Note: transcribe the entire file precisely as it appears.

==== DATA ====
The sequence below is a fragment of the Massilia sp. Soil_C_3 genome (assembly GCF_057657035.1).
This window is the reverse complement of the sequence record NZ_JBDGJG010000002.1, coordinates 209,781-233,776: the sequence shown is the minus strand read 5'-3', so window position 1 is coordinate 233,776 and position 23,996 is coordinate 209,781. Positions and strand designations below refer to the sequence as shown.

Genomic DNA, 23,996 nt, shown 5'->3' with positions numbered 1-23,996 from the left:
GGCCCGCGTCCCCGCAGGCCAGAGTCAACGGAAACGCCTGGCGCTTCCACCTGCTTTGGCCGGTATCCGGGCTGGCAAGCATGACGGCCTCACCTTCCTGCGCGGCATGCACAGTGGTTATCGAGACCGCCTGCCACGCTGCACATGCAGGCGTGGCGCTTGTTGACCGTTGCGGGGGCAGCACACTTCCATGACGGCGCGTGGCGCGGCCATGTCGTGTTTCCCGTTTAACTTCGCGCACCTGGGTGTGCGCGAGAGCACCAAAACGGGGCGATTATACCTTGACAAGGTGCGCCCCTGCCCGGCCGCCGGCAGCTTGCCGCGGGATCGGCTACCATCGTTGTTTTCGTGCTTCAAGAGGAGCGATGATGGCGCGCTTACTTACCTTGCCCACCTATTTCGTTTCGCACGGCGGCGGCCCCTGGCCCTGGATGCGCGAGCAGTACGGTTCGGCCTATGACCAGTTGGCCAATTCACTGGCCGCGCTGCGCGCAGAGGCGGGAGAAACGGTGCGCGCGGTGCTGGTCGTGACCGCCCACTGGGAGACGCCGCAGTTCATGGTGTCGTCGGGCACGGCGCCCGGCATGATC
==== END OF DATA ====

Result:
The sequence below is a fragment of the Massilia sp. Soil_C_3 genome (assembly GCF_057657035.1).
This window is the reverse complement of the sequence record NZ_JBDGJG010000002.1, coordinates 209,781-233,776: the sequence shown is the minus strand read 5'-3', so window position 1 is coordinate 233,776 and position 23,996 is coordinate 209,781. Positions and strand designations below refer to the sequence as shown.

Genomic DNA, 23,996 nt, shown 5'->3' with positions numbered 1-23,996 from the left:
GGCCCGCGTCCCCGCAGGCCAGAGTCAACGGAAACGCCTGGCGCTTCCACCTGCTTTGGCCGGTATCCGGGCTGGCAAGCATGACGGCCTCACCTTCCTGCGCGGCATGCACAGTGGTTATCGAGACCGCCTGCCACGCTGCACATGCAGGCGTGGCGCTTGTTGACCGTTGCGGGGGCAGCACACTTCCATGACGGCGCGTGGCGCGGCCATGTCGTGTTTCCCGTTTAACTTCGCGCACCTGGGTGTGCGCGAGAGCACCAAAACGGGGCGATTATACCTTGACAAGGTGCGCCCCTGCCCGGCCGCCGGCAGCTTGCCGCGGGATCGGCTACCATCGTTGTTTTCGTGCTTCAAGAGGAGCGATGATGGCGCGCTTACTTACCTTGCCCACCTATTTCGTTTCGCACGGCGGCGGCCCCTGGCCCTGGATGCGCGAGCAGTACGGTTCGGCCTATGACCAGTTGGCCAATTCACTGGCCGCGCTGCGCGCAGAGGCGGGAGAAACGGTGCGCGCGGTGCTGGTCGTGACCGCCCACTGGGAGACGCCGCAGTTCATGGTGTCGTCGGGCACGGCGCCCGGCATGATC